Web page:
Sunday, October 19, 2014

A double-edged sword

Part of my overall trading plan is to be very aggressive in cutting trades that do not act as intended. This is great as it has helped me cut my average losing trade from -0.75R to around -0.4R. However, it can be a double-edged sword as this week has shown.

Due to the dramatic increase in volatility, and the snap back rally in the indices, this has meant I got quickly stopped out of a number of trades late last week for small losses. Thursday lunchtime, the trades I was in were all in profit or at breakeven, yet by lunchtime on Friday I was stopped out of all bar one US position, which has barely held on.

Looking at the charts the trend has not necessarily been invalidated, but my own aggressive cutting of any losses incurred has meant that those trades have been exited.

It is worth recalling how these 'breakout stops' came into being. In 2011 I suffered from numerous failed breakouts in the choppy conditions we had for most of that year. Too many trades moved nicely into an initial profit before reversing (mirroring the indices), and triggering a high proportion of full 1R losses. This was as the initial stop used had not had sufficient time to move.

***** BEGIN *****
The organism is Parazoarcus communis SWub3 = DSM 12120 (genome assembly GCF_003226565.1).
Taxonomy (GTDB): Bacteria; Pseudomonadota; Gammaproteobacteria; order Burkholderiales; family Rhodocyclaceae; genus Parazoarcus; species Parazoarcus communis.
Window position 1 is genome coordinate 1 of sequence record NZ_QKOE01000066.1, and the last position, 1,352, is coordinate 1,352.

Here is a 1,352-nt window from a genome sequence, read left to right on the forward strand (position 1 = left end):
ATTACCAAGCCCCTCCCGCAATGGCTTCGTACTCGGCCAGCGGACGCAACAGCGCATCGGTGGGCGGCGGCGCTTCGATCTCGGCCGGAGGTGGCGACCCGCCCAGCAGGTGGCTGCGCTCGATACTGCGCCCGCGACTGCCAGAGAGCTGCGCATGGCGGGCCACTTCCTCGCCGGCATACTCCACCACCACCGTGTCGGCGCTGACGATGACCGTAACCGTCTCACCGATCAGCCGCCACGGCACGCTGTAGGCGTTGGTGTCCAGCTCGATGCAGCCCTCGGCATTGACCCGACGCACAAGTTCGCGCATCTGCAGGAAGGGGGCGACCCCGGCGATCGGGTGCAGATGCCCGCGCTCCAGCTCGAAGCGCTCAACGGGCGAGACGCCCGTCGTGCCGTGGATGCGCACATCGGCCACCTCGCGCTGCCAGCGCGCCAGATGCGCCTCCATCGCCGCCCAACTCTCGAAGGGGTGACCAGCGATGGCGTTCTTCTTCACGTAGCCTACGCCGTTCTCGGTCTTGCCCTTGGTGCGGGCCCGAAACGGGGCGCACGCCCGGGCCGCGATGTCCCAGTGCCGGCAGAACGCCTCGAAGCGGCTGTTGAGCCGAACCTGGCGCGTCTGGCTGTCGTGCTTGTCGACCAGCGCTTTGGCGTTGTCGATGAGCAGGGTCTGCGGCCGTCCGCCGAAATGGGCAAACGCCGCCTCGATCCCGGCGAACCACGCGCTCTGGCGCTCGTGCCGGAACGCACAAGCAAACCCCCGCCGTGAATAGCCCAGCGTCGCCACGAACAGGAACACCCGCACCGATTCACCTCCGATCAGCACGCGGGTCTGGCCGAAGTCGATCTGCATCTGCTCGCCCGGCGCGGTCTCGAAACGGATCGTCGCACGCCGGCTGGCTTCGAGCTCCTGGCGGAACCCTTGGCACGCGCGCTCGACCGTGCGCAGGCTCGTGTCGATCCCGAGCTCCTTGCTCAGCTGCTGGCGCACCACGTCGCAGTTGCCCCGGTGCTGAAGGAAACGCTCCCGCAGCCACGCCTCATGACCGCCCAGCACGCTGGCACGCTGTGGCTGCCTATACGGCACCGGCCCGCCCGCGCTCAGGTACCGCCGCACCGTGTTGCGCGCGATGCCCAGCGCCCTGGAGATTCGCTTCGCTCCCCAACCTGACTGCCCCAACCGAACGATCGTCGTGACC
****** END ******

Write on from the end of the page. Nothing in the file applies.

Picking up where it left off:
As my entries are based on breakouts from some form of consolidation zone, this means that, should price re-enter that zone, then I cut the trade. This basic idea I got from David Ryan's interview with Jack Schwager in Market Wizards, the rationale being that breakout level used (which for example on a short trade would have been a prior support level) had now failed to act as resistance.

The rally in the indices on Thursday and Friday last week (the Dow approximately 600 points from bottom to top, FTSE 250 points and the DAX 500 points) saw to it that my stops were triggered on some promising set ups.

This is something that, however frustrating it is, I must accept can and will happen.


  1. Interesting, thanks for sharing this.
    So, you always cut shortly trades that don't act as expected? Or, maybe you could have secondary considerations that, under certain environments - like now, high volatility -, would make you use the other initial stop rules (10 day low, 2 atr - as I understood from other posts or yours)?

    1. Funnily enough,one of those trades I was stopped out of last week has gapped up this morning, so instead of the -0.57R loss I took, I would now be sitting on a -1.2R loss. So while yes getting whipsawed around can be frustrating, I eliminate the possibility of a small containable loss getting any bigger.

  2. Yes I do - I do not want a trade that has moved into profit to fall back and generate a full 1R loss if I can avoid it. 2ATR is the initial stop placement metric for position size purposes, and always has been.